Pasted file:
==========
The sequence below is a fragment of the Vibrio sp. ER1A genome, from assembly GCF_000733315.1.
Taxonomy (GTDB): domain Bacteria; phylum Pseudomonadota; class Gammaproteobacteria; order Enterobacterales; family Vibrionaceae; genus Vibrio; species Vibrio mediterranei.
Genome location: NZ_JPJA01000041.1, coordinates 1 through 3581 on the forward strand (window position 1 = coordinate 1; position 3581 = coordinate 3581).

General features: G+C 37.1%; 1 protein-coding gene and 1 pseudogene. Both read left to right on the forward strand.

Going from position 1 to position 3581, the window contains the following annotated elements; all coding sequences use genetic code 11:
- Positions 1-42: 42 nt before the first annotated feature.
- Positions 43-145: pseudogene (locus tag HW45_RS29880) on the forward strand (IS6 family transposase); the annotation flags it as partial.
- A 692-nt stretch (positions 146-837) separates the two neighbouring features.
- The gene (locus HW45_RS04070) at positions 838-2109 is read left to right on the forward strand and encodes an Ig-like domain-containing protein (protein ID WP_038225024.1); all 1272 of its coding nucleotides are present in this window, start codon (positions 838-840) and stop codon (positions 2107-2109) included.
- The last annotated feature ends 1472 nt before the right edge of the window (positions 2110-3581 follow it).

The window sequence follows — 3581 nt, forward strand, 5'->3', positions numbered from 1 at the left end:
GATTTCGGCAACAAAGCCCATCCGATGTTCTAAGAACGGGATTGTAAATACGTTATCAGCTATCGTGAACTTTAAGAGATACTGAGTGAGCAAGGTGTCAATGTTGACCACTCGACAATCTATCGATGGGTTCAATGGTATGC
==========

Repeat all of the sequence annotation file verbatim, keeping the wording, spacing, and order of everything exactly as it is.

The sequence below is a fragment of the Vibrio sp. ER1A genome, from assembly GCF_000733315.1.
Taxonomy (GTDB): domain Bacteria; phylum Pseudomonadota; class Gammaproteobacteria; order Enterobacterales; family Vibrionaceae; genus Vibrio; species Vibrio mediterranei.
Genome location: NZ_JPJA01000041.1, coordinates 1 through 3581 on the forward strand (window position 1 = coordinate 1; position 3581 = coordinate 3581).

General features: G+C 37.1%; 1 protein-coding gene and 1 pseudogene. Both read left to right on the forward strand.

Going from position 1 to position 3581, the window contains the following annotated elements; all coding sequences use genetic code 11:
- Positions 1-42: 42 nt before the first annotated feature.
- Positions 43-145: pseudogene (locus tag HW45_RS29880) on the forward strand (IS6 family transposase); the annotation flags it as partial.
- A 692-nt stretch (positions 146-837) separates the two neighbouring features.
- The gene (locus HW45_RS04070) at positions 838-2109 is read left to right on the forward strand and encodes an Ig-like domain-containing protein (protein ID WP_038225024.1); all 1272 of its coding nucleotides are present in this window, start codon (positions 838-840) and stop codon (positions 2107-2109) included.
- The last annotated feature ends 1472 nt before the right edge of the window (positions 2110-3581 follow it).

The window sequence follows — 3581 nt, forward strand, 5'->3', positions numbered from 1 at the left end:
GATTTCGGCAACAAAGCCCATCCGATGTTCTAAGAACGGGATTGTAAATACGTTATCAGCTATCGTGAACTTTAAGAGATACTGAGTGAGCAAGGTGTCAATGTTGACCACTCGACAATCTATCGATGGGTTCAATGGTATGC